The Confusion Assessment Method (CAM) is the most widely used assessment tool for an effective and accurate detection of delirium by health professionals.
During the delirium session, built around the CAM assessment tool, we discussed the nursing assessment skills needed to manage patients’ care, such as observing skills, communication skills and a holistic approach to assessing a patient’s mental status.
All the Chinese nurses attending were interested in delirium and actively shared clinical stories and personal experiences of working with clients/family members with acute confusional mental status.
The immediate challenge for us though was discovering the cultural differences that could affect the nurses’ understanding of such a westernised method of assessing delirium.
Modifications needed for culturally appropriate language
While it can be argued that using CAM to assess delirium is relevant in both western and Chinese contexts, we discovered that Chinese nurses could benefit from some modifications to the tool.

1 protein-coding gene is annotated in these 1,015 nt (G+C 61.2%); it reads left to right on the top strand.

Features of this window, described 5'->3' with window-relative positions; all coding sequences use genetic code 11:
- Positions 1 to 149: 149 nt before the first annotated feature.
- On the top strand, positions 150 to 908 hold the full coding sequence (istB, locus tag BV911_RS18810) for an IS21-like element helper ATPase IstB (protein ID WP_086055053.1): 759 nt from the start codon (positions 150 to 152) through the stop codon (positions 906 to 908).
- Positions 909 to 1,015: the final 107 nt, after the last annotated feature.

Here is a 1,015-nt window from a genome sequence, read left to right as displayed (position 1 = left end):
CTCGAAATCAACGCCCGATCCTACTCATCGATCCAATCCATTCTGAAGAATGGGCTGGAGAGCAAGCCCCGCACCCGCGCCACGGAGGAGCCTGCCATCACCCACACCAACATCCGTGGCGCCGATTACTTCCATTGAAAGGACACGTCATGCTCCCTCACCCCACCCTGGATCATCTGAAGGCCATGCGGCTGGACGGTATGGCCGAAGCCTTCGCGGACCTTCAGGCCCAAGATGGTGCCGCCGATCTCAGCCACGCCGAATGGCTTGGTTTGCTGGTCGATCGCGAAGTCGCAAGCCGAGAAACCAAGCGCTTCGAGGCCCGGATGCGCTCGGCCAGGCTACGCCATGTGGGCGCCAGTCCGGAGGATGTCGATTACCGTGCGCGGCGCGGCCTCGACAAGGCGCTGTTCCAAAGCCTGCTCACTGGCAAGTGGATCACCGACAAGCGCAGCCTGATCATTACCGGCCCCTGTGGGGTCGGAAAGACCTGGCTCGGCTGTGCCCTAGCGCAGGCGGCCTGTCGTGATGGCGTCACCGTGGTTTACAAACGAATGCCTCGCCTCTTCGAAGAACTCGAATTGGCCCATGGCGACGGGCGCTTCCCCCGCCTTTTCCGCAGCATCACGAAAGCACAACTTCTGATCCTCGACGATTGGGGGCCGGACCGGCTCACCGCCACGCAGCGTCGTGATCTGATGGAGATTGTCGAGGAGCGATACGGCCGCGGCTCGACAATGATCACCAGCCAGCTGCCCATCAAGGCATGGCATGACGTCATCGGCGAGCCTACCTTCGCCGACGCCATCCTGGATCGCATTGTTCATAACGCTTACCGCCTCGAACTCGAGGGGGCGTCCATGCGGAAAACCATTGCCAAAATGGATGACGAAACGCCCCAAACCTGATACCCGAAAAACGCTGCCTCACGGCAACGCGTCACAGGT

CAM was developed in a western context and has a series of questions and instructions written in English that are used to determine a client’s level of orientation. Some questions, such as inattention assessment questions that ask clients to count the letter ‘A’, must be modified to suit Chinese patients. So not only does the tool’s language need to be translated into Chinese, but the content also needs to be adapted.
We encouraged the Chinese nurses to review CAM and to consider how it could be adapted to meet their hospital’s needs. Adapting western tools to fit into the Chinese context has been done before, but it is not a simple process and requires intensive translation and a robust assessment of content validity.